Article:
Gianna is an associate editor of The American Journal of Managed Care® (AJMC®). She has been working on AJMC® since 2019 and has a BA in philosophy and journalism & professional writing from The College of New Jersey.
Results of a vignette-based survey study indicate patients with diabetes require greater health benefits to adopt more intrusive remote digital monitoring (RDM), food monitoring, and real-time feedback by a health care professional.
In an effort to understand patients’ willingness to adopt remote digital monitoring (RDM) for diabetes, adults with type 1 (T1D) or type 2 diabetes (T2D) living in 30 countries completed a survey weighing its health benefits against the potential inconvenience.
Results, published in JAMA Network Open, indicate patients with diabetes require greater health benefits to adopt more intrusive RDM modalities, food monitoring, and real-time feedback by a health care professional, researchers wrote.
“RDM consists of using prescribed sensors to capture patients’ physiological and behavioral data, which can then be transmitted to their physician to complement in-person consultations or be used to offer real-time feedback provided by artificial intelligence (AI) or a clinician.”
The technology is currently used in some clinical settings, but previous research found RDM’s costs, like disruptive eating alerts and social stigma, are intrusive to some patients’ private lives, which may lead to nonadherence. Some patients, however, do prefer RDM for the superior health benefits it can offer compared with the traditional care model.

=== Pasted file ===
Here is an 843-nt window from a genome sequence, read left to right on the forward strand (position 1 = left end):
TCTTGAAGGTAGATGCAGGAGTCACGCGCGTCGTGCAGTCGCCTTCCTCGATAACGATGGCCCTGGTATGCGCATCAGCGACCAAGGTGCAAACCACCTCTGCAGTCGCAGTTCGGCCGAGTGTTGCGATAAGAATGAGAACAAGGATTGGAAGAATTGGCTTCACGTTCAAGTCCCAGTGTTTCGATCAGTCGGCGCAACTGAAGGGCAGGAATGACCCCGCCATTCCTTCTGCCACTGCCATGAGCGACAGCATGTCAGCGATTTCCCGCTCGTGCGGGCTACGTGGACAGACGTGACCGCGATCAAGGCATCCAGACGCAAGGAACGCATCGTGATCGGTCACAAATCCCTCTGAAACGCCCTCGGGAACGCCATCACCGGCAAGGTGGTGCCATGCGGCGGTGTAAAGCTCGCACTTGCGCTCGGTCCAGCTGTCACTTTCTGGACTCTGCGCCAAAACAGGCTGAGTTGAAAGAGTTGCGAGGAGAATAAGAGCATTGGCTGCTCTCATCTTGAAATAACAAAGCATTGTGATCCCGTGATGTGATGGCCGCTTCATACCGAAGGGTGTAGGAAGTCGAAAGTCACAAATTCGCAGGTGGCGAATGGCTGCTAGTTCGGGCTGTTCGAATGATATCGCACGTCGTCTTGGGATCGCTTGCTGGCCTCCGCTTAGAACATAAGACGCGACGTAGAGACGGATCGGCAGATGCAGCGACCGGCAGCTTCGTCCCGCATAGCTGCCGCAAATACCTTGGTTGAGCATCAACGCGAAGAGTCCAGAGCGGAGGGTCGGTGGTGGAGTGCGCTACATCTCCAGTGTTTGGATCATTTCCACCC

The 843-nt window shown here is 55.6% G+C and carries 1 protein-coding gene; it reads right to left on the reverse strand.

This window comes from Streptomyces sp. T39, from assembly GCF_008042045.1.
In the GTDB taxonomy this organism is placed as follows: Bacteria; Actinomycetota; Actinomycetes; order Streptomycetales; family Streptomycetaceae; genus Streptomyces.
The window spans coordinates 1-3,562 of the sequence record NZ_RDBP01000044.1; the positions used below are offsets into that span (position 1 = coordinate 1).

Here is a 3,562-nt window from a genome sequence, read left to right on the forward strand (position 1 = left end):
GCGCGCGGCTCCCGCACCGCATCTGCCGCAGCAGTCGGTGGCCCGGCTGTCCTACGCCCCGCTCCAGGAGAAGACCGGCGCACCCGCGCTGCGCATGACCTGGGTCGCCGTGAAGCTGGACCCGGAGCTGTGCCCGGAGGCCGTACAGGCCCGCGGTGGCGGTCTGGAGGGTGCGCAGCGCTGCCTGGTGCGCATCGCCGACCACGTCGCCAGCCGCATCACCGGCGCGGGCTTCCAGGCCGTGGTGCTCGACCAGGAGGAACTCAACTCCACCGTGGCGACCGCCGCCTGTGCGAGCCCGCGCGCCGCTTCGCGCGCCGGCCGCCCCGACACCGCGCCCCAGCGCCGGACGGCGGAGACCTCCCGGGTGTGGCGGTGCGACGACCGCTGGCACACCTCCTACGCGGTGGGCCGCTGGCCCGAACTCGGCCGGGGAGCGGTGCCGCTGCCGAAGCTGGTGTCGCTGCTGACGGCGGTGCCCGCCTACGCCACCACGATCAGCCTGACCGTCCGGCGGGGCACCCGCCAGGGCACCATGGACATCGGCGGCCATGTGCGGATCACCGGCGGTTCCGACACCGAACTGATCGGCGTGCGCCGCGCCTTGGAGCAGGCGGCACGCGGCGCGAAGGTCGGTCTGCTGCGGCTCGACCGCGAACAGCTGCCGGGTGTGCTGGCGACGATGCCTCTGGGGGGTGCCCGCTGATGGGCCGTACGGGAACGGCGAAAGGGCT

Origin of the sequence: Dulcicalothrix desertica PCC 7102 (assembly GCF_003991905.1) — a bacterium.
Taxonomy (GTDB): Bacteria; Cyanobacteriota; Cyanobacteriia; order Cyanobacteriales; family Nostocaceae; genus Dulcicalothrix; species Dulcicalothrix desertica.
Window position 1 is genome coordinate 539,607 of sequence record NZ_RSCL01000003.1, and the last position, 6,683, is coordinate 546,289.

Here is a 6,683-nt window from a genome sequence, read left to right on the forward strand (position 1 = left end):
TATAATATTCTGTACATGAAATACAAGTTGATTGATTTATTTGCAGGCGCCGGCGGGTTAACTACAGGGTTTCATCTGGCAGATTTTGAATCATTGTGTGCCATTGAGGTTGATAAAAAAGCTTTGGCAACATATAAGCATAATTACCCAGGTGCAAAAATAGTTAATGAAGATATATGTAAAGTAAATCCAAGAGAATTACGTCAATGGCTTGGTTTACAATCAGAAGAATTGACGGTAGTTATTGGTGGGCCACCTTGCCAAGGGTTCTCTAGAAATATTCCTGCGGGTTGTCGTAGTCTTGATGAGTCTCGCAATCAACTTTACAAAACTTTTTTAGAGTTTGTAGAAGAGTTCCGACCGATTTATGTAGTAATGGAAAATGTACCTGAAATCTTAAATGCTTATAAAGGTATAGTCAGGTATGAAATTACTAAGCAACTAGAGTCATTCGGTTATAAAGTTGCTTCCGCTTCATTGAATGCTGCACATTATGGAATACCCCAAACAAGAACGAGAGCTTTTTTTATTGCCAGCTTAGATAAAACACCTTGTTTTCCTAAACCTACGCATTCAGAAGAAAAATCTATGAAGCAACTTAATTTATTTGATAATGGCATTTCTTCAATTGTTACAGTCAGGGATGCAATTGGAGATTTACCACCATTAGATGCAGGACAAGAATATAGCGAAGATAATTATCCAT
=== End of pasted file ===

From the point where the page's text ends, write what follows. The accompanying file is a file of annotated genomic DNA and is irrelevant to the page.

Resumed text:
The researchers designed a vignette-based survey consisting of hypothetical scenarios that described potential applications of RDM. Participants assessed the scenarios based on key components (vignette factors) that are varied to take 1 of several prespecified options (factor levels), the authors explained.
Between February and July 2019, English- and French-speaking participants with T1D or T2D were recruited from multiple channels to complete the survey. Different levels were developed for monitoring tools, duration and feedback loop, and data handling; they were combined to develop 36 unique vignette scenarios.
As part of the survey, “each participant assessed 3 randomly selected vignettes by responding to 2 questions, indicating the minimum health benefit they would require to adopt the RDM as their usual care.”
A total of 1010 individuals assessed at least 1 vignette, the majority (57%) of whom were female. Nearly 3000 vignette assessments were completed in the study window, with a median of 78 assessments per vignette. Among the participants, 524 had T1D, 723 used insulin, and 687 considered their diabetes controlled.
Despite patients’ concerns over the intrusiveness of RDM, the researchers noted technological developments could mitigate the effects of these features and reduce the magnitude of health benefits patients expect to adopt RDM.
“Our results show that acceptability of RDM is contingent on how it affects health outcomes that are important to patients and how patients perceive its psychological costs,” the authors wrote. “Therefore, physicians should first discuss the expected efficacy of RDM with patients and codefine treatment goals.”
Because the current study only assessed RDM adoption, future studies should examine the association of different RDM modalities, their intrusiveness, and their perceived effectiveness over longer periods of sustained use. Real-world experimental studies are also needed to test actual adoption of RMD, not just perceptions of the technology.
In addition, because many participants were familiar with the use of digital health tools, acceptability rates in the overall population of individuals with diabetes may be lower than study participants, marking a limitation.
Oikonomidi T, Ravaud P, Cosson E, Montori V, Tran VT. Evaluation of patient willingness to adopt remote digital monitoring for diabetes management. JAMA Netw Open. doi:10.1001/jamanetworkopen.2020.33115